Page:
New Report: Student Journalism Under Fire

For Immediate Release

Contact: Laura Markwardt (AAUP) – lmarkwardt@aaup.org / 202-594-3635
              Chris Evans (CMA) – chris.evans@uvm.edu / 802-656-2060
              Jas Chana (NCAC) – jas@ncac.org / 212-807-6222 ext.107
              Frank D. LoMonte (SPLC) – director@splc.org / (202) 872-1704

Today, the American Association of University Professors (AAUP), the College Media Association (CMA), the National Coalition Against Censorship (NCAC), and the Student Press Law Center (SPLC) released a report, Threats to the Independence of Student Media, shining a light on threats to student media and reaffirming and expanding upon basic principles of a free student press.

The report cites multiple cases in which college and university administrations exerted pressure in attempts to control, edit, or censor student journalistic content. This pressure has been reported in every segment of higher education and every institutional type: public and private, four-year and two-year, religious and secular. The report finds that administrative efforts to subordinate campus journalism to public relations concerns are inconsistent with the mission of higher education to foster intellectual exploration and debate. And while journalism that discusses students’ dissatisfaction with the perceived shortcomings of their institutions can be uncomfortable, it fulfills an important civic function.

The final report can be found here.

Henry Reichman, first vice president of the AAUP, said, “Academic freedom extends to advisers of student media who support the critical work of student journalists. It’s important to draw attention to these threats to student media and to work towards solutions.”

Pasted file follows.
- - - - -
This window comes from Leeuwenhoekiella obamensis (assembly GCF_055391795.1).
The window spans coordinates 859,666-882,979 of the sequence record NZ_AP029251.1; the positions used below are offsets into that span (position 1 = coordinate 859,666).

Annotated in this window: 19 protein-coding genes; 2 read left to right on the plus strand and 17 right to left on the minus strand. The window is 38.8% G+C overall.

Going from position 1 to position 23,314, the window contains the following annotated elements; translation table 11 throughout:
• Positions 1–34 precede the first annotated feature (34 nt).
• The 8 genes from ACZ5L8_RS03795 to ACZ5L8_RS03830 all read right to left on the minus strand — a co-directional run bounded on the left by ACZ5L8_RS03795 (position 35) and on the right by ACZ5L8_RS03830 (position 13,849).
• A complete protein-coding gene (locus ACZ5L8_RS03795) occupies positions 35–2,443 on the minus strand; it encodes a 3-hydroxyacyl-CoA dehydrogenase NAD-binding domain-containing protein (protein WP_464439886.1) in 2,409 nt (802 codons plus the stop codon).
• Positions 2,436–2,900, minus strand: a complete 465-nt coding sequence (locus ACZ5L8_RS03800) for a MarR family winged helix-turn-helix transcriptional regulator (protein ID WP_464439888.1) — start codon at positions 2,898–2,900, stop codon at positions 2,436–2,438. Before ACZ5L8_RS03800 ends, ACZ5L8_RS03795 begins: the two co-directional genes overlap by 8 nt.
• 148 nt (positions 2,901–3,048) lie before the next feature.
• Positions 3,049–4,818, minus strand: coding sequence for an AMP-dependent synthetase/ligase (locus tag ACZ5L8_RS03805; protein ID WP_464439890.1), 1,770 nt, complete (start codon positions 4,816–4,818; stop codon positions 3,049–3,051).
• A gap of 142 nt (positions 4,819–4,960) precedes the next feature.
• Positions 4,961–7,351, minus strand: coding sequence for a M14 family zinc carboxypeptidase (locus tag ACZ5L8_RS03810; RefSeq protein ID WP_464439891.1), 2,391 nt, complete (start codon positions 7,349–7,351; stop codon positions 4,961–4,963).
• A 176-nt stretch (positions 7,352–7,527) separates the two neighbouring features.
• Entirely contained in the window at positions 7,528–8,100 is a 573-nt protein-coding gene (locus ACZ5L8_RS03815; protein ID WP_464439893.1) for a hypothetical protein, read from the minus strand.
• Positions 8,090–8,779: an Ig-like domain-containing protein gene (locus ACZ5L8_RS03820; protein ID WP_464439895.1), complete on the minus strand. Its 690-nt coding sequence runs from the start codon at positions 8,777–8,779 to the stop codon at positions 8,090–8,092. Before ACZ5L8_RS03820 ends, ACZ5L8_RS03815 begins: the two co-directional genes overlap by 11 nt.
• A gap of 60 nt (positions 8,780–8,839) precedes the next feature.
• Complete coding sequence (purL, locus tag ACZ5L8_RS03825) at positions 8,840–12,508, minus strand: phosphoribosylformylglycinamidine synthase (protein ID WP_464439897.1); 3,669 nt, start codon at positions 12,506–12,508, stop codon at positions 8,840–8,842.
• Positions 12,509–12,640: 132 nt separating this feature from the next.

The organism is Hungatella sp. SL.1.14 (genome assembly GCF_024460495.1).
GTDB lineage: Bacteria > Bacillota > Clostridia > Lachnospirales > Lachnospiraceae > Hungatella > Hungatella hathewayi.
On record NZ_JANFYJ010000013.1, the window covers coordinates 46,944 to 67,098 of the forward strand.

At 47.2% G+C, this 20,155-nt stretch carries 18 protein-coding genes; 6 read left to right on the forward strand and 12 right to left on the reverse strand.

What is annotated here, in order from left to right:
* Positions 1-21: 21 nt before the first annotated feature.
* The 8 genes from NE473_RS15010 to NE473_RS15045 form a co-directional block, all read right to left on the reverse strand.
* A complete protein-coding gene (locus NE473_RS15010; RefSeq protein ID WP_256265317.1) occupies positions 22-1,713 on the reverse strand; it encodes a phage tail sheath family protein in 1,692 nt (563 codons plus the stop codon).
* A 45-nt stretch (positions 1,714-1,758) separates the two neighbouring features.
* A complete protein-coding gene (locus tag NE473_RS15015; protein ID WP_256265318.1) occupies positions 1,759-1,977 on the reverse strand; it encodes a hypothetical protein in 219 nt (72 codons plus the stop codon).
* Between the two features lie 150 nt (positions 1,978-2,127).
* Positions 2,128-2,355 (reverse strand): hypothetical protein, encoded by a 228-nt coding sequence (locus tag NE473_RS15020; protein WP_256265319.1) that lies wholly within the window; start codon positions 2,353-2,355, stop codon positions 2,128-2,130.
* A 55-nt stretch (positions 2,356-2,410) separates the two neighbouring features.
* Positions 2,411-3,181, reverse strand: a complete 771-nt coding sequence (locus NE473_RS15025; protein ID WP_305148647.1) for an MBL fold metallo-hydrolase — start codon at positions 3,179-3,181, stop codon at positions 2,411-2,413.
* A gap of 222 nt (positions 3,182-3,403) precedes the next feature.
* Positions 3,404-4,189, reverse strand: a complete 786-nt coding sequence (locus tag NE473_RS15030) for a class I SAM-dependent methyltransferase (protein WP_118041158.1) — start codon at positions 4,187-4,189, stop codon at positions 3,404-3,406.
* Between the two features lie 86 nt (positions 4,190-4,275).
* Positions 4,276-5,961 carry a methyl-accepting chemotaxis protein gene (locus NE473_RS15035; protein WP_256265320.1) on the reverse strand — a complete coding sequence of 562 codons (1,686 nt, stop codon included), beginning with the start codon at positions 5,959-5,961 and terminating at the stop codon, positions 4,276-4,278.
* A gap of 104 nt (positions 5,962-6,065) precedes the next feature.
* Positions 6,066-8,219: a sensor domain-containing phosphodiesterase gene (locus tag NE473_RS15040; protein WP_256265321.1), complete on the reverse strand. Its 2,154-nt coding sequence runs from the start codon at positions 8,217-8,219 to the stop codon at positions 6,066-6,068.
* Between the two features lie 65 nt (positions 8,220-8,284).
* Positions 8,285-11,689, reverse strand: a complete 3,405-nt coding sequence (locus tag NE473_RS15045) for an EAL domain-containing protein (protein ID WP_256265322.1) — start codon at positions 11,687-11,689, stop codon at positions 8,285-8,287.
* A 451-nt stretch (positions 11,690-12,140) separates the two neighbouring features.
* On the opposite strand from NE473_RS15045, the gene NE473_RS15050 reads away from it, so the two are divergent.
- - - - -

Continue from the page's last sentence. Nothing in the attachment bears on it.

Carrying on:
Joan Bertin, NCAC executive director, said, “This report exposes restrictions on press and speech freedoms on campus and exhorts college and university administrators to educate students in the operation of our constitutional system by allowing students to engage in its most critical functions: seeking information, becoming engaged and informed, and speaking out on matters of importance.”  

Frank D. LoMonte, executive director of SPLC, said, “It is hypocritical for colleges to claim they support civic engagement while defunding student news organizations, removing well-qualified faculty advisers, and otherwise intimidating journalists into compliance. Colleges are more obsessed with promoting a favorable public image than ever before, but a college that retaliates against students and faculty for unflattering journalism doesn't just look bad—it is bad. We need a top-level commitment from the presidents of America's colleges and universities to support editorially independent student-run news coverage, including secure funding and retaliation protection for students and their advisers.”

Kelley Lash, president of CMA, said, “This issue impacts millions of educators and students. College Media Association emphatically supports the First Amendment freedoms of all student media at all institutions, both public and private, and agrees that these media must be free from all forms of external interference designed to influence content. Student media participants, and their advisers, should not be threatened or punished due to the content of the student media. Their rights of free speech and free press must always be guaranteed.”

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The American Association of University Professors (AAUP) champions academic freedom; advances shared governance; and promotes economic security for all who teach and research in higher education. Since 1915, the AAUP has shaped American higher education by developing standards that uphold quality education and ensure higher education’s contribution to the common good.

 

 

Publication Date: 
Thursday, December 1, 2016